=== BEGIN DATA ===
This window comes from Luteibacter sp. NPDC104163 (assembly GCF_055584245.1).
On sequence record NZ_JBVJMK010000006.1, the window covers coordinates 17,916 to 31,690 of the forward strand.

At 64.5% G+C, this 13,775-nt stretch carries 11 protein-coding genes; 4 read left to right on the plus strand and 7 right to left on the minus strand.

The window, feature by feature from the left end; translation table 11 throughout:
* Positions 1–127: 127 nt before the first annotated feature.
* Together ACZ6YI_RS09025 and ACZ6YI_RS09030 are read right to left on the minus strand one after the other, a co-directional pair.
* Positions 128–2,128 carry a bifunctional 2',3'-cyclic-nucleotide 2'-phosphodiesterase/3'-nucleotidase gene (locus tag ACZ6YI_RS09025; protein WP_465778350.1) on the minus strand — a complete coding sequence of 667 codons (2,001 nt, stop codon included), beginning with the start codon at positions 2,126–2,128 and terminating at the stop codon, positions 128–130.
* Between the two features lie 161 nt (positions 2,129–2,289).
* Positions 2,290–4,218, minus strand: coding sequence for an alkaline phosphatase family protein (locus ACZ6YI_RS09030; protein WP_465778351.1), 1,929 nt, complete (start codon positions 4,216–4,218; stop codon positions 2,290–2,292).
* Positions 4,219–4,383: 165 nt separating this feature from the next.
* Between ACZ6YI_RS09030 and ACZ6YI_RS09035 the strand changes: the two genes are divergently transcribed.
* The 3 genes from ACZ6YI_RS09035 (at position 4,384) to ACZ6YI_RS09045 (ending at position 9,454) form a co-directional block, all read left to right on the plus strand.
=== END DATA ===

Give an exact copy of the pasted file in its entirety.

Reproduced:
This window comes from Luteibacter sp. NPDC104163 (assembly GCF_055584245.1).
On sequence record NZ_JBVJMK010000006.1, the window covers coordinates 17,916 to 31,690 of the forward strand.

At 64.5% G+C, this 13,775-nt stretch carries 11 protein-coding genes; 4 read left to right on the plus strand and 7 right to left on the minus strand.

The window, feature by feature from the left end; translation table 11 throughout:
* Positions 1–127: 127 nt before the first annotated feature.
* Together ACZ6YI_RS09025 and ACZ6YI_RS09030 are read right to left on the minus strand one after the other, a co-directional pair.
* Positions 128–2,128 carry a bifunctional 2',3'-cyclic-nucleotide 2'-phosphodiesterase/3'-nucleotidase gene (locus tag ACZ6YI_RS09025; protein WP_465778350.1) on the minus strand — a complete coding sequence of 667 codons (2,001 nt, stop codon included), beginning with the start codon at positions 2,126–2,128 and terminating at the stop codon, positions 128–130.
* Between the two features lie 161 nt (positions 2,129–2,289).
* Positions 2,290–4,218, minus strand: coding sequence for an alkaline phosphatase family protein (locus ACZ6YI_RS09030; protein WP_465778351.1), 1,929 nt, complete (start codon positions 4,216–4,218; stop codon positions 2,290–2,292).
* Positions 4,219–4,383: 165 nt separating this feature from the next.
* Between ACZ6YI_RS09030 and ACZ6YI_RS09035 the strand changes: the two genes are divergently transcribed.
* The 3 genes from ACZ6YI_RS09035 (at position 4,384) to ACZ6YI_RS09045 (ending at position 9,454) form a co-directional block, all read left to right on the plus strand.